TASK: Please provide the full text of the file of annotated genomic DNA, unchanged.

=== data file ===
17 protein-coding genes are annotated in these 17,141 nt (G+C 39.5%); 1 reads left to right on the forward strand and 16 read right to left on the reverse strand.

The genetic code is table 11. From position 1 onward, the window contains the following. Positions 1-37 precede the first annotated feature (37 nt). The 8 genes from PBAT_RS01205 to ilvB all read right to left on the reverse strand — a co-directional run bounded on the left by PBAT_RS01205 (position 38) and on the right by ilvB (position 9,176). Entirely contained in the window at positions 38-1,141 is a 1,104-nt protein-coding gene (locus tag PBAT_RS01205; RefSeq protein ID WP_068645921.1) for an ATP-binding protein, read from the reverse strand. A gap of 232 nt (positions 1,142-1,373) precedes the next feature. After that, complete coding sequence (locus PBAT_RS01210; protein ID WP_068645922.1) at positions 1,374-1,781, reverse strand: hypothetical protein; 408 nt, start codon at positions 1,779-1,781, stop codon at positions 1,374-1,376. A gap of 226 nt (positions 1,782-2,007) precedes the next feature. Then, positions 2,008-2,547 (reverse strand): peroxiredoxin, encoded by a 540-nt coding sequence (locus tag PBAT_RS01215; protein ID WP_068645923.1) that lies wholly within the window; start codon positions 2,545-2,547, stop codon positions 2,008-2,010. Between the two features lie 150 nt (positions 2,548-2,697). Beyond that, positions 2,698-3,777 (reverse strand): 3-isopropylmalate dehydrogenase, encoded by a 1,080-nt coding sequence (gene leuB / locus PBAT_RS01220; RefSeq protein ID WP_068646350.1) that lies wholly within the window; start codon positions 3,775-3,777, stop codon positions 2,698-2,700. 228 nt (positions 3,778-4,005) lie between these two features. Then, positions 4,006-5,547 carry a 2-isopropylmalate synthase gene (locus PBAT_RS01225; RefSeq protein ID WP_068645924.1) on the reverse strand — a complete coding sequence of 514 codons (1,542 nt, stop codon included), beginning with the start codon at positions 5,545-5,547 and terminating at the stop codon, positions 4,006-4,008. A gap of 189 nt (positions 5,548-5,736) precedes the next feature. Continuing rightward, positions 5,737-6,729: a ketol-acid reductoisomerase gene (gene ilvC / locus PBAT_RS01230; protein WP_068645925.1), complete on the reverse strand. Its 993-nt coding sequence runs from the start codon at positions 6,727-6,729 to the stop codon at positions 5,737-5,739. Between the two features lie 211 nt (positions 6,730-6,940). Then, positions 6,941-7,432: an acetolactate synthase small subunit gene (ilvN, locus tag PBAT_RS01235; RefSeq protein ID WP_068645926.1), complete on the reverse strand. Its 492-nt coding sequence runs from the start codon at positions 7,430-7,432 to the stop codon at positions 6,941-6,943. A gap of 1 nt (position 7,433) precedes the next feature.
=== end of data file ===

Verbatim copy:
17 protein-coding genes are annotated in these 17,141 nt (G+C 39.5%); 1 reads left to right on the forward strand and 16 read right to left on the reverse strand.

The genetic code is table 11. From position 1 onward, the window contains the following. Positions 1-37 precede the first annotated feature (37 nt). The 8 genes from PBAT_RS01205 to ilvB all read right to left on the reverse strand — a co-directional run bounded on the left by PBAT_RS01205 (position 38) and on the right by ilvB (position 9,176). Entirely contained in the window at positions 38-1,141 is a 1,104-nt protein-coding gene (locus tag PBAT_RS01205; RefSeq protein ID WP_068645921.1) for an ATP-binding protein, read from the reverse strand. A gap of 232 nt (positions 1,142-1,373) precedes the next feature. After that, complete coding sequence (locus PBAT_RS01210; protein ID WP_068645922.1) at positions 1,374-1,781, reverse strand: hypothetical protein; 408 nt, start codon at positions 1,779-1,781, stop codon at positions 1,374-1,376. A gap of 226 nt (positions 1,782-2,007) precedes the next feature. Then, positions 2,008-2,547 (reverse strand): peroxiredoxin, encoded by a 540-nt coding sequence (locus tag PBAT_RS01215; protein ID WP_068645923.1) that lies wholly within the window; start codon positions 2,545-2,547, stop codon positions 2,008-2,010. Between the two features lie 150 nt (positions 2,548-2,697). Beyond that, positions 2,698-3,777 (reverse strand): 3-isopropylmalate dehydrogenase, encoded by a 1,080-nt coding sequence (gene leuB / locus PBAT_RS01220; RefSeq protein ID WP_068646350.1) that lies wholly within the window; start codon positions 3,775-3,777, stop codon positions 2,698-2,700. 228 nt (positions 3,778-4,005) lie between these two features. Then, positions 4,006-5,547 carry a 2-isopropylmalate synthase gene (locus PBAT_RS01225; RefSeq protein ID WP_068645924.1) on the reverse strand — a complete coding sequence of 514 codons (1,542 nt, stop codon included), beginning with the start codon at positions 5,545-5,547 and terminating at the stop codon, positions 4,006-4,008. A gap of 189 nt (positions 5,548-5,736) precedes the next feature. Continuing rightward, positions 5,737-6,729: a ketol-acid reductoisomerase gene (gene ilvC / locus PBAT_RS01230; protein WP_068645925.1), complete on the reverse strand. Its 993-nt coding sequence runs from the start codon at positions 6,727-6,729 to the stop codon at positions 5,737-5,739. Between the two features lie 211 nt (positions 6,730-6,940). Then, positions 6,941-7,432: an acetolactate synthase small subunit gene (ilvN, locus tag PBAT_RS01235; RefSeq protein ID WP_068645926.1), complete on the reverse strand. Its 492-nt coding sequence runs from the start codon at positions 7,430-7,432 to the stop codon at positions 6,941-6,943. A gap of 1 nt (position 7,433) precedes the next feature.